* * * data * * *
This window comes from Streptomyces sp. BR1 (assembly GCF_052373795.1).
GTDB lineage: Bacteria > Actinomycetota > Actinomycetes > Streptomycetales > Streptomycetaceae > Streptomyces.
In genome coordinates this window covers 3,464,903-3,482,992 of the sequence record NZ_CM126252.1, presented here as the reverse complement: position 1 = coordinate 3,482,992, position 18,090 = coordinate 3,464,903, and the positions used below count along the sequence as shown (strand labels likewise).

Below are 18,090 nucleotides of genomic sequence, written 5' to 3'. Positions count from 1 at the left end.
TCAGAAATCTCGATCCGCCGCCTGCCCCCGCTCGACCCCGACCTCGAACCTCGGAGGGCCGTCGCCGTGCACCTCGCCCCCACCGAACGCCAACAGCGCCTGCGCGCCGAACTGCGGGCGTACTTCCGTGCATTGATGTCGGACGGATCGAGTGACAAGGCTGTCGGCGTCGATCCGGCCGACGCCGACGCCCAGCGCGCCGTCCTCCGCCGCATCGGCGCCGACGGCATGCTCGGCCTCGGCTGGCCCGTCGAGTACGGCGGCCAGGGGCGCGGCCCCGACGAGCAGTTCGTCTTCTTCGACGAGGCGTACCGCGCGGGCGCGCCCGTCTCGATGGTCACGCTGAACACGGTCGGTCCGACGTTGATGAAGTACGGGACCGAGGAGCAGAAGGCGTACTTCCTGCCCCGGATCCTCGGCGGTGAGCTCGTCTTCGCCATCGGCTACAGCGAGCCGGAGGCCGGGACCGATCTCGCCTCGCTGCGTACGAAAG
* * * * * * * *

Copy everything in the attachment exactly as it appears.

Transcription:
This window comes from Streptomyces sp. BR1 (assembly GCF_052373795.1).
GTDB lineage: Bacteria > Actinomycetota > Actinomycetes > Streptomycetales > Streptomycetaceae > Streptomyces.
In genome coordinates this window covers 3,464,903-3,482,992 of the sequence record NZ_CM126252.1, presented here as the reverse complement: position 1 = coordinate 3,482,992, position 18,090 = coordinate 3,464,903, and the positions used below count along the sequence as shown (strand labels likewise).

Below are 18,090 nucleotides of genomic sequence, written 5' to 3'. Positions count from 1 at the left end.
TCAGAAATCTCGATCCGCCGCCTGCCCCCGCTCGACCCCGACCTCGAACCTCGGAGGGCCGTCGCCGTGCACCTCGCCCCCACCGAACGCCAACAGCGCCTGCGCGCCGAACTGCGGGCGTACTTCCGTGCATTGATGTCGGACGGATCGAGTGACAAGGCTGTCGGCGTCGATCCGGCCGACGCCGACGCCCAGCGCGCCGTCCTCCGCCGCATCGGCGCCGACGGCATGCTCGGCCTCGGCTGGCCCGTCGAGTACGGCGGCCAGGGGCGCGGCCCCGACGAGCAGTTCGTCTTCTTCGACGAGGCGTACCGCGCGGGCGCGCCCGTCTCGATGGTCACGCTGAACACGGTCGGTCCGACGTTGATGAAGTACGGGACCGAGGAGCAGAAGGCGTACTTCCTGCCCCGGATCCTCGGCGGTGAGCTCGTCTTCGCCATCGGCTACAGCGAGCCGGAGGCCGGGACCGATCTCGCCTCGCTGCGTACGAAAG